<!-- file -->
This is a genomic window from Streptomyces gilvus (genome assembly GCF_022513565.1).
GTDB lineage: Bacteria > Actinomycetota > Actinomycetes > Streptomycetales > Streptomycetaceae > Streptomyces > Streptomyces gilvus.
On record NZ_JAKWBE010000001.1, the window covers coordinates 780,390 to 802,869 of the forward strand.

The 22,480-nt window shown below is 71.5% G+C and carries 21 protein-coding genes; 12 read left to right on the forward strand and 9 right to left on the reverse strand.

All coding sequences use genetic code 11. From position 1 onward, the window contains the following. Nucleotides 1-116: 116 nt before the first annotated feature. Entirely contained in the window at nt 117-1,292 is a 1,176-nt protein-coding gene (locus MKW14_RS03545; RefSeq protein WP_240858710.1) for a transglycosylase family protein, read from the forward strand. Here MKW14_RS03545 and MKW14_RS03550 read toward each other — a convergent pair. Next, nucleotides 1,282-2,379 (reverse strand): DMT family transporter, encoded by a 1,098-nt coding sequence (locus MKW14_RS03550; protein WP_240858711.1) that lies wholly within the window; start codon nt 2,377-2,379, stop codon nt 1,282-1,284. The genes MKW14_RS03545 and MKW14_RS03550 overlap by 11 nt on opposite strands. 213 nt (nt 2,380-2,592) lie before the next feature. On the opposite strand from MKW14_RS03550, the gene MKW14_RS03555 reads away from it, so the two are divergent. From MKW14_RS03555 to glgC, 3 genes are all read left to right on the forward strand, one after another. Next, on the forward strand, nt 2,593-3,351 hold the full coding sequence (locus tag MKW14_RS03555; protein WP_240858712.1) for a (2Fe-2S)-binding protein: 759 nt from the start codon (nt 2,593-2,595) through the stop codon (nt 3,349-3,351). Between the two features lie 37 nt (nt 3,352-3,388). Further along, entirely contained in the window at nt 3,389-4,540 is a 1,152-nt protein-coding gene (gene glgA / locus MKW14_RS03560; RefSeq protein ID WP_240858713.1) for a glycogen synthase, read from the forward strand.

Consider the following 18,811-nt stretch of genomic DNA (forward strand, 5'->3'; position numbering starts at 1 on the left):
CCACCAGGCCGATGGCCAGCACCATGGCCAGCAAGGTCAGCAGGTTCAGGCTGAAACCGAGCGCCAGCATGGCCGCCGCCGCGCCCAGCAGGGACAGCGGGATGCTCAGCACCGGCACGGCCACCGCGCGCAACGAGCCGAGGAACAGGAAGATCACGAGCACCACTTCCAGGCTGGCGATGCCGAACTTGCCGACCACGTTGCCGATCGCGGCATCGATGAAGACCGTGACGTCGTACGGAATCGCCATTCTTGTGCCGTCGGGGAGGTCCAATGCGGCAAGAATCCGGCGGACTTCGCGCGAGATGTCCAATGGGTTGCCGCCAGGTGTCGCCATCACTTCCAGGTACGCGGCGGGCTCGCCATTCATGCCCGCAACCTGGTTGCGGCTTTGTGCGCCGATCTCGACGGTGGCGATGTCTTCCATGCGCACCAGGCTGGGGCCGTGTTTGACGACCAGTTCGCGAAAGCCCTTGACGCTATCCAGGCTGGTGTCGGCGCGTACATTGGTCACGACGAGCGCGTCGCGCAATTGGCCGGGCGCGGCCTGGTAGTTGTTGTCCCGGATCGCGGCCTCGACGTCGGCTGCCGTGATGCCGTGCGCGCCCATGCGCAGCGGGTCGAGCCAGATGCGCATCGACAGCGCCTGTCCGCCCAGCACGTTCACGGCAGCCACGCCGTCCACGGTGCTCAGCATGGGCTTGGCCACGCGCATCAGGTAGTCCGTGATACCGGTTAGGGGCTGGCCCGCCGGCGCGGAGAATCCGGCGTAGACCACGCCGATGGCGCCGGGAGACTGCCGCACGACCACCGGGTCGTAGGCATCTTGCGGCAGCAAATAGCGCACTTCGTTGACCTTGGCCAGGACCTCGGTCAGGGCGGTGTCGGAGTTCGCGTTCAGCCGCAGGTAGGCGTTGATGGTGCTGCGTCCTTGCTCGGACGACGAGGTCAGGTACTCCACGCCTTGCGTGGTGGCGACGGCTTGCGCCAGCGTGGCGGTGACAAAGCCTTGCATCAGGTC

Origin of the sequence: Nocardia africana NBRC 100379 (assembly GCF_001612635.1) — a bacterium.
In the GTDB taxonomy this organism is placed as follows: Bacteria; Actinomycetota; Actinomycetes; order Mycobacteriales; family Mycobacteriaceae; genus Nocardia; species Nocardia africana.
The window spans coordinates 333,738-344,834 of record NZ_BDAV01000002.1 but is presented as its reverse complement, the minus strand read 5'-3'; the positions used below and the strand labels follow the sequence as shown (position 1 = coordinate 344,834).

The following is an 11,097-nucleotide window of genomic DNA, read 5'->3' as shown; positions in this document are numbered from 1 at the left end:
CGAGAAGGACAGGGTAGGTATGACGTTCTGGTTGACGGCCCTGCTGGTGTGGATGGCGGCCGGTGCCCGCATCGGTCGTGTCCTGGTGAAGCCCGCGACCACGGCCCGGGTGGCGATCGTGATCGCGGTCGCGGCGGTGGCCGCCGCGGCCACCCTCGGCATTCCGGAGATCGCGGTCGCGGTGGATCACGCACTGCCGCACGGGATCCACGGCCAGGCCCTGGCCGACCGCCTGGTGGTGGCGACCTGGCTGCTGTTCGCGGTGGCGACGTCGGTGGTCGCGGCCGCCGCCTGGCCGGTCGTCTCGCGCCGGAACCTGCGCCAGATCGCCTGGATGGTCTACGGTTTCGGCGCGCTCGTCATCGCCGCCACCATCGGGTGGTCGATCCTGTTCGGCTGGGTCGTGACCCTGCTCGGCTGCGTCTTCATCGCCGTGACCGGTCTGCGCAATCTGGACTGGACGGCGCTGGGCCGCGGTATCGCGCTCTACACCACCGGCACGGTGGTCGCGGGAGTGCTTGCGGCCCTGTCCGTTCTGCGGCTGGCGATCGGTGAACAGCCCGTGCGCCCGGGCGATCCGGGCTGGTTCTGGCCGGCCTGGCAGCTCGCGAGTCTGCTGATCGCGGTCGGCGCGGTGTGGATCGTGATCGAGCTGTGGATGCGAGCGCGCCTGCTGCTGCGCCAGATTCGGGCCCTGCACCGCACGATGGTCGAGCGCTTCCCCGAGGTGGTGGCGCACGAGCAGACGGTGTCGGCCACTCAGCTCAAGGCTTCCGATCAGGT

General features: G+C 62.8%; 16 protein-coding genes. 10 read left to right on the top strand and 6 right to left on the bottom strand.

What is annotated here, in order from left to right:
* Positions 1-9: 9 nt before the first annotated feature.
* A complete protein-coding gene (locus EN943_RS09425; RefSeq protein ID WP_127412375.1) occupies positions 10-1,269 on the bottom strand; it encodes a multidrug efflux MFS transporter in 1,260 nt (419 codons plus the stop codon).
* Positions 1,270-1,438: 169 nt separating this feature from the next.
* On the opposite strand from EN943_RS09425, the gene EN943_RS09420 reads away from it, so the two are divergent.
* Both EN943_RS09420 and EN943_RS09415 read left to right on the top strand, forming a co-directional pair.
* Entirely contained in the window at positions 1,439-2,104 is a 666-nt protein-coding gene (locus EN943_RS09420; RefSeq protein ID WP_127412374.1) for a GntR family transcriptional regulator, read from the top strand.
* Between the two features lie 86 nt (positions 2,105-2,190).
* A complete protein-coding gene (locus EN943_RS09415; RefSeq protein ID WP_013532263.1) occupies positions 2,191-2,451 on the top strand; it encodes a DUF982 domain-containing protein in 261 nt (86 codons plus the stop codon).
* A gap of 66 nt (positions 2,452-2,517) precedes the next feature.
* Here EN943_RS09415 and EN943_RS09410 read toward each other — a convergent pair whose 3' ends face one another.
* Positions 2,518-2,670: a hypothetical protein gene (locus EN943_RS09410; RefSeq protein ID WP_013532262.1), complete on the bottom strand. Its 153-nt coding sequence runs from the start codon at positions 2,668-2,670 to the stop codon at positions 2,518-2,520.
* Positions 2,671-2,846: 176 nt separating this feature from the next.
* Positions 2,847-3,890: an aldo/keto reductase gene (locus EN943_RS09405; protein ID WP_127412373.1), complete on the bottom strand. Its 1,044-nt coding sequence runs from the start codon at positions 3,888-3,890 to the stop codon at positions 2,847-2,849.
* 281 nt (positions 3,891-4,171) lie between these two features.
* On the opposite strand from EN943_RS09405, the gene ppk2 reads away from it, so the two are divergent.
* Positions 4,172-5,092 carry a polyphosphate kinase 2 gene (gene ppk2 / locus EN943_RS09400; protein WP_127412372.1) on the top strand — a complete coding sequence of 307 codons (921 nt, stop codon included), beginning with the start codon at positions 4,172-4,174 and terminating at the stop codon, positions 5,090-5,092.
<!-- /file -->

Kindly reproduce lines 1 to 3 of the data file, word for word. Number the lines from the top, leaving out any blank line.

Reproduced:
This is a genomic window from Streptomyces gilvus (genome assembly GCF_022513565.1).
GTDB lineage: Bacteria > Actinomycetota > Actinomycetes > Streptomycetales > Streptomycetaceae > Streptomyces > Streptomyces gilvus.
On record NZ_JAKWBE010000001.1, the window covers coordinates 780,390 to 802,869 of the forward strand.